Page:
Ministers should not lose momentum over the legalisation of electric scooters on UK roads, MPs have said.
The Transport Select Committee has published the Department for Transport’s (DfT) response to its report on e-scooters.
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The DfT said it will consider the findings of ongoing trials before deciding whether the use of e-scooters, including privately owned vehicles, should be made legal on the road and, if so, what legal framework should regulate their use.
In response to a recommendation from MPs that its focus ‘must be on developing and implementing a sensible and proportionate regulatory framework for legal e-scooter use’, the DfT said it ‘partly’ agreed but stressed that it had not yet made a decision on legalisation.
It said: ‘The prior stage is to fully understand the impacts— both positive and negative—of this new mode. Only then will the Government make any decisions about legislating for the long term and the regulatory underpinning to ensure e-scooters are used as safely and efficiently as possible. Evaluation of e-scooter trials across the country will provide us with the evidence needed about their impacts as well as what cities and other stakeholders consider the most appropriate regulatory framework to be.’
However, it agreed with a recommendation from MPs that if privately-owned e-scooters are legalised it should ensure that the law clearly prohibits their use on footways.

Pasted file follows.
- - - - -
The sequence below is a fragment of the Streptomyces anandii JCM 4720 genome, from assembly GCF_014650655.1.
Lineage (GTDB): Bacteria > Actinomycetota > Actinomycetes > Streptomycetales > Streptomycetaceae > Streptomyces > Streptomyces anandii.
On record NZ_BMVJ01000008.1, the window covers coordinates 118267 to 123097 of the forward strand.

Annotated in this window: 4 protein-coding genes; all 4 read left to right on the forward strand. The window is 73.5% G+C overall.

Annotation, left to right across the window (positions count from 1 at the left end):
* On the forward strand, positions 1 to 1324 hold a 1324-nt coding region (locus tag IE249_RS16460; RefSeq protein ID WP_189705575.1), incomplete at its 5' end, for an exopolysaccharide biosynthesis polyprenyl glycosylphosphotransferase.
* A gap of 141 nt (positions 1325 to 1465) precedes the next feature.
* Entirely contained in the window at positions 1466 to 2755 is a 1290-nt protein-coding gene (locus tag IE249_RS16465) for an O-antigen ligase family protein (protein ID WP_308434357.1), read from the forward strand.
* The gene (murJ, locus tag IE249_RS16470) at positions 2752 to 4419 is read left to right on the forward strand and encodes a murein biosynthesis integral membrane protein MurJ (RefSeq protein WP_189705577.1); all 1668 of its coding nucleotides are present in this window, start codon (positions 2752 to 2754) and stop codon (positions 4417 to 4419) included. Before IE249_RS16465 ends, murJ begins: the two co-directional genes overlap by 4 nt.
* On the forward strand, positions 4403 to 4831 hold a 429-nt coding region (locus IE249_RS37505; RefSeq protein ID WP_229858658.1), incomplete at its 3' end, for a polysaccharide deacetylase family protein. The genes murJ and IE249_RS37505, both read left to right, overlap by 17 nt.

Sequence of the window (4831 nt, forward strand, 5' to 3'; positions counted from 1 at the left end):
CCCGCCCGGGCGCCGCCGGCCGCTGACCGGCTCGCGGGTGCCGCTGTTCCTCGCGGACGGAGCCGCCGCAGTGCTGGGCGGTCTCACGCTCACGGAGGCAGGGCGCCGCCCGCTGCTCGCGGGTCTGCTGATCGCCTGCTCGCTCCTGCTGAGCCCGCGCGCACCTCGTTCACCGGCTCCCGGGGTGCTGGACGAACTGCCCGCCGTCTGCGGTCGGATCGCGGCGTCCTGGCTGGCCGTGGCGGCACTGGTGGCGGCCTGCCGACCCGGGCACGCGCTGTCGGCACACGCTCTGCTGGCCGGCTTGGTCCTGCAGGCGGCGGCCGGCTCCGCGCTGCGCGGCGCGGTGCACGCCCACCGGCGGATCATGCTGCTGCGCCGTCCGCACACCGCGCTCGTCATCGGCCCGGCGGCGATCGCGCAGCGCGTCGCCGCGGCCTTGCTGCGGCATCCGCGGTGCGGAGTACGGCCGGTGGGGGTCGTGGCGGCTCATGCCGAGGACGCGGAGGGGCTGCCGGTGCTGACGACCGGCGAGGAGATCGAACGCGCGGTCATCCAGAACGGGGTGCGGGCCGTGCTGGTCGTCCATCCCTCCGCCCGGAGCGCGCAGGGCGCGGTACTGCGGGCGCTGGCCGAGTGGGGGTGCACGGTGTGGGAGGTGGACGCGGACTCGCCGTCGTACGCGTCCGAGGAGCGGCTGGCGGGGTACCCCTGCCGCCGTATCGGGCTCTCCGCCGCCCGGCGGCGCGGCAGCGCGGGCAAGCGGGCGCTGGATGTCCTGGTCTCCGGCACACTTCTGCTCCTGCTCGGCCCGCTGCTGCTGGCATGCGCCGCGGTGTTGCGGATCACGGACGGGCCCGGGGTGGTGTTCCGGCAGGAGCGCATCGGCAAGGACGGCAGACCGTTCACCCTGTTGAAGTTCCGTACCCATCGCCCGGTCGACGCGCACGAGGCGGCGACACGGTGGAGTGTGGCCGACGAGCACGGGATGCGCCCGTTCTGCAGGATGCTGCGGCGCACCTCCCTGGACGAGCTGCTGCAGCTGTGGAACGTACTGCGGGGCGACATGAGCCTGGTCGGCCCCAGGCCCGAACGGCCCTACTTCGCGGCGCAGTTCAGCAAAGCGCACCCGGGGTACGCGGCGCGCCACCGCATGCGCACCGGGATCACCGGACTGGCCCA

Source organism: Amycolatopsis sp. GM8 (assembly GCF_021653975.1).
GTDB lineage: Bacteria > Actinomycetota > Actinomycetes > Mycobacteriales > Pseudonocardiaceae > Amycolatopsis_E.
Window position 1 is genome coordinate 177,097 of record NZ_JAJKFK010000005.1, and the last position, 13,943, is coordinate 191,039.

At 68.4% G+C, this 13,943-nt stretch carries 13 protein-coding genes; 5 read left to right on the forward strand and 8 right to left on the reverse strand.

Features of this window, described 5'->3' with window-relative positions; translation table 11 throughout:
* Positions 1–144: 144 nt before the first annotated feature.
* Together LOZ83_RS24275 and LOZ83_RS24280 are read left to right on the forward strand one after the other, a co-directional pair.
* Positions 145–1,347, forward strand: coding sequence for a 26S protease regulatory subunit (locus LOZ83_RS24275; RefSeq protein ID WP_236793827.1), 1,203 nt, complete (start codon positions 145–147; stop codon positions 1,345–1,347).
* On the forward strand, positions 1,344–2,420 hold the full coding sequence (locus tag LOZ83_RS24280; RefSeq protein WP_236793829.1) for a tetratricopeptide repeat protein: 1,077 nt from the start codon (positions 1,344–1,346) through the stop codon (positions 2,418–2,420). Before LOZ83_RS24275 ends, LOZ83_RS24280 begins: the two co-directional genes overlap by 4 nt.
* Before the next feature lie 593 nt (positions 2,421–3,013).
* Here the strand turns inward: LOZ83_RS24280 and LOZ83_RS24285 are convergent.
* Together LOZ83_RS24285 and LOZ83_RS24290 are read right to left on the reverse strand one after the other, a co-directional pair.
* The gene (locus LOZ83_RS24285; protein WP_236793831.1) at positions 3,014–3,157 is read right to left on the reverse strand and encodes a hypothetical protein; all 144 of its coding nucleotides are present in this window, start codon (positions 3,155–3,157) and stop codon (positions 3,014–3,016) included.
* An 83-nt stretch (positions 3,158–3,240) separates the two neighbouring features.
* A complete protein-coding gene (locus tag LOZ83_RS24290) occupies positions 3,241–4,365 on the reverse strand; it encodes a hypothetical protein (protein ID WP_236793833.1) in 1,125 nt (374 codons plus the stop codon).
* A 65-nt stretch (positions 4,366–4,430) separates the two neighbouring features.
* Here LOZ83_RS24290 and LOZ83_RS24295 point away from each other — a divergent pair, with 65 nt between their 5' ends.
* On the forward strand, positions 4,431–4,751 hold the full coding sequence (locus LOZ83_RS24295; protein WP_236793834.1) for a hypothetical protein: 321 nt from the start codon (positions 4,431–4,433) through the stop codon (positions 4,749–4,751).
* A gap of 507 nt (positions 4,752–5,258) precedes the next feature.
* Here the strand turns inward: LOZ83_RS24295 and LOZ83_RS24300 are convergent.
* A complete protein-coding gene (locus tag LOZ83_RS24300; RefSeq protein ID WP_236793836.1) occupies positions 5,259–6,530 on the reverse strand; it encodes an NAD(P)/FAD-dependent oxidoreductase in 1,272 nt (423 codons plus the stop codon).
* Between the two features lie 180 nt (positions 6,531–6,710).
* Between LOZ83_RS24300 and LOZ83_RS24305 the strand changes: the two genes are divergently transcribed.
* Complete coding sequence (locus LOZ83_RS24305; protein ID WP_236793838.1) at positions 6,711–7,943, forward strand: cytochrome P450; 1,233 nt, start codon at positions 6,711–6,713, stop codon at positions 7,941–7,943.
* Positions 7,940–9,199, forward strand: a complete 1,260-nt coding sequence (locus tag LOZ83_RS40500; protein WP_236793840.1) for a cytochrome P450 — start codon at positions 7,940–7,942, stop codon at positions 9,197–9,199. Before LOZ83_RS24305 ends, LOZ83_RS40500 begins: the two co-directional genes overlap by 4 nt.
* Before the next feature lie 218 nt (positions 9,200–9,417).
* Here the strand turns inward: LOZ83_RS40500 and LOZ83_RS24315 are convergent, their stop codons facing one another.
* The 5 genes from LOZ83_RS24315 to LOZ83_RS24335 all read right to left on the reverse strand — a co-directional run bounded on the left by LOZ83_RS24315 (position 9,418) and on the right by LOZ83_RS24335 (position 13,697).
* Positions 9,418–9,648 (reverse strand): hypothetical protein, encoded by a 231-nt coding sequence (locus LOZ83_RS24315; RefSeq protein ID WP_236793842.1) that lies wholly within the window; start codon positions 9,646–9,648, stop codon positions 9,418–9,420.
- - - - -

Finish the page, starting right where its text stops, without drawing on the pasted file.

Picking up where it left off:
Committee chair Huw Merriman said: ‘We are pleased that the Department is putting a premium on collecting data and evidence from the trials and from other countries. We maintain our view that 18 months is a suitable timeframe to analyse the results of e-scooter trials and implement any decisions. This takes us to April 2022 and we urge the Government does not lose momentum on this.
‘As we go into Christmas, we are mindful that the sales and use of private e-scooters – which are still illegal – continue to rise, with continued negative impacts on pedestrians and disabled people.’
He added: ‘Encouraging people out of cars for short journeys and on to e-scooters will be worthwhile if they are environmentally sustainable in their design and the processes used to recharge them.
‘We look forward to hearing further evidence on their environmental impact and would encourage the Department to set targets for modal shift beyond the trial period.’